Black Panther: a movie!

black panther comic book cover

Black Panther is a movie about a comic book hero, entertaining, well -acted, action filled and awe inspiring. But like any other Disney or Hollywood production, in a nation built on the myth of White Supremacy and the reality of class division, it is also a propaganda vehicle, thus we have to guard ourselves against false subliminal and subconscious messages, some of which reinforce divisions and seek to  legitimize US Empire and justify a society of “haves and have nots.”

The Global opinions editor of the Washington Post, who is native African, called the movie “a culturally revolutionary moment.” No doubt it is an exceptional moment in the Black experience in the US, radical in that it actually shows Black folks deciding their own fate, but it is not quite revolutionary.

The excitement generated in the Black community, along with the cultural weight given to a movie about a comic book super hero and all its supposed cultural, psychic and emotional benefits; speaks to the status of Black people living in the US.

In fact it says a lot about the ill will of a society that has refused to shine a light on the glorious Black nation of survivors that lives within its borders. It speaks to the mean-spirited-ness of a nation that refuses to allow Black folks to feel comfortable in a home, a nation, that their forebears help build, as well as lay the financial foundation.

Even today fellow citizens sings their songs, tell their stories, parrot their slang and unabashedly appropriate Black culture, even claiming to  love Black culture, celebrating it, but not Black people.

As a result,  Black people in the diaspora (even in 2018) find themselves starved to see themselves potentially on top. The irony of course is that Africa originated, not from the bottom, but from the top.

So it makes sense that the Black diaspora in America would be thrilled to learn of a unapologetically African country (Wakanda)that is un-bought, un-bossed and in control of its own destiny and resources. It makes sense that Black folks would be excited about the prospect of a dark skinned people, being portrayed by dark skinned Africans, strong African and African American  women and men, laced with pieces of kente cloth and other features of Africa.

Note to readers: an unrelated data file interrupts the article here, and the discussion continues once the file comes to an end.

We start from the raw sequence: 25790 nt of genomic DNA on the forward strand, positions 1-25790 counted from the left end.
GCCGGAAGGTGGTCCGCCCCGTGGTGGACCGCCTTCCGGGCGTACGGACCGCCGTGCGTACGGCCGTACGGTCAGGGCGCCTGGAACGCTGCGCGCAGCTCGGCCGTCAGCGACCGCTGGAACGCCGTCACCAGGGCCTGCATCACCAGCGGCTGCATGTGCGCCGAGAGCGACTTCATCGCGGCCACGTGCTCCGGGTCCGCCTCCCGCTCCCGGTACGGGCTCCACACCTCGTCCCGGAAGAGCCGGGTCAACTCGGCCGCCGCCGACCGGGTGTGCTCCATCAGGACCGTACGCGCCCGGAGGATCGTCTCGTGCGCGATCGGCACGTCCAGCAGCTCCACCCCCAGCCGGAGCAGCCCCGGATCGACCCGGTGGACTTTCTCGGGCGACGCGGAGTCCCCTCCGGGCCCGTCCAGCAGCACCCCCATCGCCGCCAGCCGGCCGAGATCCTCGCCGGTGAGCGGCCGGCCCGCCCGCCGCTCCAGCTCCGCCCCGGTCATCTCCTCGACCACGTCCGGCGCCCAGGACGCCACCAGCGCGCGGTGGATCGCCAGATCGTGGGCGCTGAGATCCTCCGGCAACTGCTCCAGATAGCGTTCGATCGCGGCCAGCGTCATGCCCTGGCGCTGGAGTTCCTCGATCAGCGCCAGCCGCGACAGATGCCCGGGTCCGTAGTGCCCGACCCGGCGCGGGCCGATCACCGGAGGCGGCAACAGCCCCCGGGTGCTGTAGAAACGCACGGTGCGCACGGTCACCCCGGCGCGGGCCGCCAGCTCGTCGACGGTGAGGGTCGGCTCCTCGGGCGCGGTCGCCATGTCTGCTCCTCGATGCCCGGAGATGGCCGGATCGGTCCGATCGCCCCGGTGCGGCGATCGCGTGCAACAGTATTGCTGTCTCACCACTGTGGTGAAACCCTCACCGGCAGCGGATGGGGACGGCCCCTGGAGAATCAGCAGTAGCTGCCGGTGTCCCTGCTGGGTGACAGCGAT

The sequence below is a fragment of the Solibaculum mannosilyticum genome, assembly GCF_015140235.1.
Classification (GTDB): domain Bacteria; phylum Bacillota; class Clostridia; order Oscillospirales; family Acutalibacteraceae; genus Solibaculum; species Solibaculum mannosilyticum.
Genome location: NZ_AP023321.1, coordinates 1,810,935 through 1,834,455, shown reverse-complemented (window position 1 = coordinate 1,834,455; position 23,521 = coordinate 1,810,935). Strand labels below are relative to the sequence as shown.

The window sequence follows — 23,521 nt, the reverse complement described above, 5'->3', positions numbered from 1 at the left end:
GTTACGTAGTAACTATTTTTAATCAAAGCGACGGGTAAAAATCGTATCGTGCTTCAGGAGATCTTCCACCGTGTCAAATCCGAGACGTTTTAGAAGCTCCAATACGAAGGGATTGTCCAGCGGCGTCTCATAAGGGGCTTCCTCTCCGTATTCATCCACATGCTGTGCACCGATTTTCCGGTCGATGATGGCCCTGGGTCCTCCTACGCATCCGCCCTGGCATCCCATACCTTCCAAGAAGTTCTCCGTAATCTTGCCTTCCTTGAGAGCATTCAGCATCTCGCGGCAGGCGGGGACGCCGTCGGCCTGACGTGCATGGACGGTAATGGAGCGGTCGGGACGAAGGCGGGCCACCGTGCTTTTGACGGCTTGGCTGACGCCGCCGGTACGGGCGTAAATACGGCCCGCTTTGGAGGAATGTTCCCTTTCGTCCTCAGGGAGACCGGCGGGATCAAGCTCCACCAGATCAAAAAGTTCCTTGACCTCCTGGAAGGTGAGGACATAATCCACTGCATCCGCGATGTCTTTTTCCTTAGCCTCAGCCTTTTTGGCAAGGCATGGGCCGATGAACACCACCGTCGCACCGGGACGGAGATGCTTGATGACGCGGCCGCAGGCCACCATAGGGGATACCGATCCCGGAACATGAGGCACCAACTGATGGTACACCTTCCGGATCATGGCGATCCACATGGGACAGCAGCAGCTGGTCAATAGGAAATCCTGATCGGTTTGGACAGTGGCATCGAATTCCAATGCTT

Dark skinned beauties Lupita Nyong’o, Black Panther’s (Chadwick Boseman) love interest and the resolute General Okoye played by Danai Gurira are absolutely regal in their roles.

Yet one has to keep in mind that this is a story about a comic book superhero, produced by Marvel, told from the perspective of cooperation with US empire and produced by Disney.

Black folks can no more expect Disney and Marvel to get their story right, no more than Oliver Stone can be relied on (or Hollywood for that matter) to accurately depict  history. Without question the Black/African idea of Utopia wouldn’t be the same as Disney’s.

Nevertheless, Black folks are treated to seeing the racial script flipped. Wakandan’s  save a White man, rather than the reverse.  Black and African Wakanda is the most technologically advanced nation in the world, as a result of putting its most precious natural resource “vibranium” to work for themselves.

On the other hand, there were some deeply disturbing moments in the film.

How in the hell does the CIA play a positive role in anything involving Black people? We can’t trust that organization to handout candy to kids on Halloween for fear there will be razor blades in the apples, poison in the cookies,or drugs in the candy.

And how does a movie that somehow supposedly, a celebration of all things African actually wind up reinforcing the divisions between Africans and African Americans? Killmonger and King T’Challa never reached a compromise!

And why does the Black middle class writer create a revolutionary hero for Black people in the form of the character of the amoral Erik Killmonger, played by Micheal Jordan? Killmonger is a trained US Special Forces killer, who murdered Arabs, Muslims and Africans  for the sake of  US empire.